Four years ago today, racial profiling was America's most dominant—and ugliest—conversation. Less than a week earlier, Henry Louis Gates, Jr., a Harvard professor, preeminent scholar, and friend of Oprah, had been arrested on his Massachusetts front porch, after being suspected of robbery when, in fact, he'd been trying to enter his own home. Almost immediately, a national shitshow ensued and even the President got involved.

"This is one of those cases where everyone has an opinion about it," Chuck Wexler, who later headed up an independent investigation of the incident, told the Washington Post. "It's almost like some kind of Rorschach test. People see it and they read into it what they want," he said. "People want to know, 'How did we get here?'"

Sounds familiar. Except for the part about the dead teenager. But how did we get here? Let's briefly recall the last time we did this.

The Incident

On Thursday, July 16, 2009, Henry Louis Gates, Jr. arrived to his Cambridge, Massachusetts home from Logan Airport, where he’d landed from a return trip to China. Gates found his front-door lock broken. With the shoulder-wedging help of his driver, a man who also happened to be black, Gates forced his way into his own home. A white lady witnessed this and called the local police.

Sgt. James Crowley soon showed up to the Ware Street residence alone, saw Gates standing in the foyer, and asked him to come out onto the porch. Gates refused. Crowley said he'd been called to investigate a break-in and Gates responded, "Why, because I am a black man in America?" The situation escalated, with both men demanding one another's identification, Gates calling Crowley a racist, and back-up officers arriving.

In the end, Gates was charged with disorderly conduct and hauled off to jail.

The Fallout

On Tuesday, July 21, four days after the detainment, Cambridge Police dropped the charges against the Harvard professor, calling the situation "regrettable and unfortunate." That did not quell the ensuing shitshow.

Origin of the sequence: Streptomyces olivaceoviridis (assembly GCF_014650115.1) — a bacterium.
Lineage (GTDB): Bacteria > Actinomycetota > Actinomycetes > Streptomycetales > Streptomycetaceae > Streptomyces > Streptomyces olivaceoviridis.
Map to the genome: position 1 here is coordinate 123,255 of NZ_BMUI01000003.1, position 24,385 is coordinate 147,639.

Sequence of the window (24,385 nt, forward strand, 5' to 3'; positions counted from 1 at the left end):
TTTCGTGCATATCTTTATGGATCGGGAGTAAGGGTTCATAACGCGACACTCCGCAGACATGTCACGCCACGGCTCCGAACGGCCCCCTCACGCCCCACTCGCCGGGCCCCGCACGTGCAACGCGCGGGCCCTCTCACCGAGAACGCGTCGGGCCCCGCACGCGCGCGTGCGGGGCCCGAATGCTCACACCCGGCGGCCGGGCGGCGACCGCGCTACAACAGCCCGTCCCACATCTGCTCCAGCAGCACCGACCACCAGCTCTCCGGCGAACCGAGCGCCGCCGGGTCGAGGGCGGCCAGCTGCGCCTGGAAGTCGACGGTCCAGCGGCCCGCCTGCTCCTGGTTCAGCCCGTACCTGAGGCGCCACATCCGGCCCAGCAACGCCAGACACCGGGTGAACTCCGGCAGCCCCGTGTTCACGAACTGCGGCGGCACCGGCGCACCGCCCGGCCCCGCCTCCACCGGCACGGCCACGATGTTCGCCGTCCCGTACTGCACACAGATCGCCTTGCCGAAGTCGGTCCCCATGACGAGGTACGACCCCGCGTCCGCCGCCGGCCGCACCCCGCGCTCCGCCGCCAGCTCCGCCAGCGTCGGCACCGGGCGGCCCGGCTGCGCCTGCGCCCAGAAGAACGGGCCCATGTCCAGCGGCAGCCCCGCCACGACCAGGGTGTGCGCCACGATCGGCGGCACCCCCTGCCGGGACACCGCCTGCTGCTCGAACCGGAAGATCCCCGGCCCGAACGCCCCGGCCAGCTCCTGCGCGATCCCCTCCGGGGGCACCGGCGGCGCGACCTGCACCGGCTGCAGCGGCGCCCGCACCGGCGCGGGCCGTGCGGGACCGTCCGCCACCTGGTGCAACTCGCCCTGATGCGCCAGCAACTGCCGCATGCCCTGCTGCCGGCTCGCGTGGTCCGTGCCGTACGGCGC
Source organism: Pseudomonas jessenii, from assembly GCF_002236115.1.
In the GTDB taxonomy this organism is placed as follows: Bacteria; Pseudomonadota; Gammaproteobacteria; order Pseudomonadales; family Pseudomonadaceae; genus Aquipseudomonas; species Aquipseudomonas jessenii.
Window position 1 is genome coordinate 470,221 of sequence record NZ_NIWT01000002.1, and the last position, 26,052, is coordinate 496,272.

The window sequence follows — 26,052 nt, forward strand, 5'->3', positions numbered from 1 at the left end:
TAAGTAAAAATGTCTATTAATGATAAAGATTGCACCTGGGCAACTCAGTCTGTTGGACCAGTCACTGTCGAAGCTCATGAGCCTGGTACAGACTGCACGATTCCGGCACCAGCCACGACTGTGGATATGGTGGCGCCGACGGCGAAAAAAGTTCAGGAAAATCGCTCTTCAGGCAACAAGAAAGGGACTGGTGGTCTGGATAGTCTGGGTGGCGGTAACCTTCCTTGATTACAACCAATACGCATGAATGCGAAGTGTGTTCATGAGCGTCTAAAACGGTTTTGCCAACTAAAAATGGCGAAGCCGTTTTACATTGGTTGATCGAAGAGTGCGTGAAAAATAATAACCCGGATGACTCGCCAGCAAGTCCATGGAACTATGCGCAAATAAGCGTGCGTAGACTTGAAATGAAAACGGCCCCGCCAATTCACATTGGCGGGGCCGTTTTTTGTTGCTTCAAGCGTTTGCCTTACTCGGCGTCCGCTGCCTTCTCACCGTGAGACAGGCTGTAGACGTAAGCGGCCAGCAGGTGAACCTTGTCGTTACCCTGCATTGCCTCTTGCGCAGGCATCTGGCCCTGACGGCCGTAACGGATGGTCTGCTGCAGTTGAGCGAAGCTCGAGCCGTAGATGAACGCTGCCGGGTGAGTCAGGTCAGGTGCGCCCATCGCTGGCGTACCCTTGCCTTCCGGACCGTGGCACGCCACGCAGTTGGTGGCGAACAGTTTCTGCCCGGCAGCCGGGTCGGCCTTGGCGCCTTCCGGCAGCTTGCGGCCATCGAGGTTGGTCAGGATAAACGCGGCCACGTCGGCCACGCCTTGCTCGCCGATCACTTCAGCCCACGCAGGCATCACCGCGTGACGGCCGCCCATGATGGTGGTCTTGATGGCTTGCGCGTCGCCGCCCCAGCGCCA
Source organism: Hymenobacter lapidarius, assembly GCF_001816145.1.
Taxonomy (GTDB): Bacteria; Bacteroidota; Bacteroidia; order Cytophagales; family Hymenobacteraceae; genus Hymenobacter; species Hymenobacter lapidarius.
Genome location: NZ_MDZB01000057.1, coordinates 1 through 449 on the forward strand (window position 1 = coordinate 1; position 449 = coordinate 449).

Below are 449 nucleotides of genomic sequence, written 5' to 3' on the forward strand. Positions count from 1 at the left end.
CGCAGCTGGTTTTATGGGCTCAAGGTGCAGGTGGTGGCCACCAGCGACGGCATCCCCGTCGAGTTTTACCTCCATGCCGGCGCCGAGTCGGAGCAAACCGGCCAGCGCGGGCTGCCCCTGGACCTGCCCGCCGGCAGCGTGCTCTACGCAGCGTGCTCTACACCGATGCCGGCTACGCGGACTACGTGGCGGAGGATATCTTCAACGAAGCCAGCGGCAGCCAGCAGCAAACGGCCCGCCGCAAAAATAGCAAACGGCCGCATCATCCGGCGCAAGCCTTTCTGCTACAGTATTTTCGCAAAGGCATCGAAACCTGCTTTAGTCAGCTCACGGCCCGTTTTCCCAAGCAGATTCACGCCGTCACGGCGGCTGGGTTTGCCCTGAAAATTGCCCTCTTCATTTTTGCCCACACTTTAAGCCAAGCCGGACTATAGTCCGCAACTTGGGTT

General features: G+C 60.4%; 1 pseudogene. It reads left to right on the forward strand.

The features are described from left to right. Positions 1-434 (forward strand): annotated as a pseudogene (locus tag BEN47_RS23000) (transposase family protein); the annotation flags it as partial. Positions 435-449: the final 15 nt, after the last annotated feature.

In the week following Gates's arrest, Massachusetts Governor Deval Patrick characterized the arrest as "every black man’s nightmare and a reality for many black men." Al Sharpton released a statement, condemning the arrest as "at best police abuse of power or at worst the highest example of racial profiling I have seen." It soon came out that Crowley taught police recruits a class in racial profiling.

Meanwhile, President Obama told a reporter that the Cambridge police "acted stupidly," disclosed that Skip Gates was "a friend, so I may be a little biased here," and then refracted the situation back to his own experience, saying, "I guess this is my house now," about the White House. "Here I’d get shot."

Two days later, the President Obama apologized for fueling the media frenzy with his comments and proposed that the two men come to the White House to discuss the situation and have a beer, declaring the debacle a "teachable moment."

The Resolution

On Thursday, July 30, 2009, Gates and Crowley went to the White House to have a drink with Obama and Biden for a "Beer Summit" a/k/a The Lamest Kegger Ever. Humans live-blogged the festivities. The biggest news? What each man chose to drink. (Obama had Bud Lite, Biden chose a non-alcoholic Buckler, Gates sipped a Sam Adams Lite, and Crowley drank a Blue Moon.)

The Aftermath

In September 2009, the Police Executive Research Forum, an independent D.C.-based group headed by Chuck Wexler, announced plans to re-examine the incident and evaluate what actions could have created a better outcome. Eventually, the commission released its findings: both men "missed opportunities to 'ratchet down' the situation and end it peacefully."

After their White House beer summit, Gates and Crowley later met at River Gods, a small Cambridge pub, where Crowley delivered the pair of handcuffs used in the arrest. Gates donated the now-historical shackles to the Smithsonian's National Museum of African American History and Culture.

In July 2013, what have we learned? That black skin is a sufficient threat to defend yourself against in the United States of America. We've come a long way.

[top illustration by Sam Woolly; Beer summit photo by AP/Ron Edmonds]